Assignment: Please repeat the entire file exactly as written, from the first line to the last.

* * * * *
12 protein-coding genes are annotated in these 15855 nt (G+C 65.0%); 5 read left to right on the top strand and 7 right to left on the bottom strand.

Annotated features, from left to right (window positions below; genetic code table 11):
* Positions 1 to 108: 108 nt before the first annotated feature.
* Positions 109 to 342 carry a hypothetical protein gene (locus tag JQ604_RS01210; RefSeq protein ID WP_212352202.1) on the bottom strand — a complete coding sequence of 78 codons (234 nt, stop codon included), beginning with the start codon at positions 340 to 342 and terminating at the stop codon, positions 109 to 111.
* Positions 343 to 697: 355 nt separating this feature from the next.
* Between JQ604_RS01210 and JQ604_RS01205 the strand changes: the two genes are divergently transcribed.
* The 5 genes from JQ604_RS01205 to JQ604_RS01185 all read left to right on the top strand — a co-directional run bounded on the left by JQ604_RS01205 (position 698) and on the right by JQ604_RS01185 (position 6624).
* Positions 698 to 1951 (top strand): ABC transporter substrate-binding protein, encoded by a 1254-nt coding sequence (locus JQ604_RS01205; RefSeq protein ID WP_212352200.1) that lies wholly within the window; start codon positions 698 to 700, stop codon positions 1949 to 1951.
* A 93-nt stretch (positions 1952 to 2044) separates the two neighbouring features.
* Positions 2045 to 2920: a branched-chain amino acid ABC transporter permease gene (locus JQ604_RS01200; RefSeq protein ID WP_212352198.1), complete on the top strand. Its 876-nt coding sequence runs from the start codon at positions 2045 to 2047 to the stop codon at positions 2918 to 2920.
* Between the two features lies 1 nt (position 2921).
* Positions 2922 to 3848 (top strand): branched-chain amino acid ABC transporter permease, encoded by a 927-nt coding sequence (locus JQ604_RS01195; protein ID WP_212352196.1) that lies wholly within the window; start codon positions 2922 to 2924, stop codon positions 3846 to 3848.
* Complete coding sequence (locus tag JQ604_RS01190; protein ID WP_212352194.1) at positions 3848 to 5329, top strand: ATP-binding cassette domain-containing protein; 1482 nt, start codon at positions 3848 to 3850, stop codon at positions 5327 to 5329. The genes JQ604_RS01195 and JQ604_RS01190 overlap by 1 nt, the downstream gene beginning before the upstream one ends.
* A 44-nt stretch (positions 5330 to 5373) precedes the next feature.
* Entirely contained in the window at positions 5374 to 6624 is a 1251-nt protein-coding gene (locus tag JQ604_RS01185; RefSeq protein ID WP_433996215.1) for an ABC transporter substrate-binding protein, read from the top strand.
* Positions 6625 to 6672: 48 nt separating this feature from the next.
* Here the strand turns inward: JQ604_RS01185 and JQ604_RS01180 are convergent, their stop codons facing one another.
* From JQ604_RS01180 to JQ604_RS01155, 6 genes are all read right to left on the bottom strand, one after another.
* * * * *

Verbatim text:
12 protein-coding genes are annotated in these 15855 nt (G+C 65.0%); 5 read left to right on the top strand and 7 right to left on the bottom strand.

Annotated features, from left to right (window positions below; genetic code table 11):
* Positions 1 to 108: 108 nt before the first annotated feature.
* Positions 109 to 342 carry a hypothetical protein gene (locus tag JQ604_RS01210; RefSeq protein ID WP_212352202.1) on the bottom strand — a complete coding sequence of 78 codons (234 nt, stop codon included), beginning with the start codon at positions 340 to 342 and terminating at the stop codon, positions 109 to 111.
* Positions 343 to 697: 355 nt separating this feature from the next.
* Between JQ604_RS01210 and JQ604_RS01205 the strand changes: the two genes are divergently transcribed.
* The 5 genes from JQ604_RS01205 to JQ604_RS01185 all read left to right on the top strand — a co-directional run bounded on the left by JQ604_RS01205 (position 698) and on the right by JQ604_RS01185 (position 6624).
* Positions 698 to 1951 (top strand): ABC transporter substrate-binding protein, encoded by a 1254-nt coding sequence (locus JQ604_RS01205; RefSeq protein ID WP_212352200.1) that lies wholly within the window; start codon positions 698 to 700, stop codon positions 1949 to 1951.
* A 93-nt stretch (positions 1952 to 2044) separates the two neighbouring features.
* Positions 2045 to 2920: a branched-chain amino acid ABC transporter permease gene (locus JQ604_RS01200; RefSeq protein ID WP_212352198.1), complete on the top strand. Its 876-nt coding sequence runs from the start codon at positions 2045 to 2047 to the stop codon at positions 2918 to 2920.
* Between the two features lies 1 nt (position 2921).
* Positions 2922 to 3848 (top strand): branched-chain amino acid ABC transporter permease, encoded by a 927-nt coding sequence (locus JQ604_RS01195; protein ID WP_212352196.1) that lies wholly within the window; start codon positions 2922 to 2924, stop codon positions 3846 to 3848.
* Complete coding sequence (locus tag JQ604_RS01190; protein ID WP_212352194.1) at positions 3848 to 5329, top strand: ATP-binding cassette domain-containing protein; 1482 nt, start codon at positions 3848 to 3850, stop codon at positions 5327 to 5329. The genes JQ604_RS01195 and JQ604_RS01190 overlap by 1 nt, the downstream gene beginning before the upstream one ends.
* A 44-nt stretch (positions 5330 to 5373) precedes the next feature.
* Entirely contained in the window at positions 5374 to 6624 is a 1251-nt protein-coding gene (locus tag JQ604_RS01185; RefSeq protein ID WP_433996215.1) for an ABC transporter substrate-binding protein, read from the top strand.
* Positions 6625 to 6672: 48 nt separating this feature from the next.
* Here the strand turns inward: JQ604_RS01185 and JQ604_RS01180 are convergent, their stop codons facing one another.
* From JQ604_RS01180 to JQ604_RS01155, 6 genes are all read right to left on the bottom strand, one after another.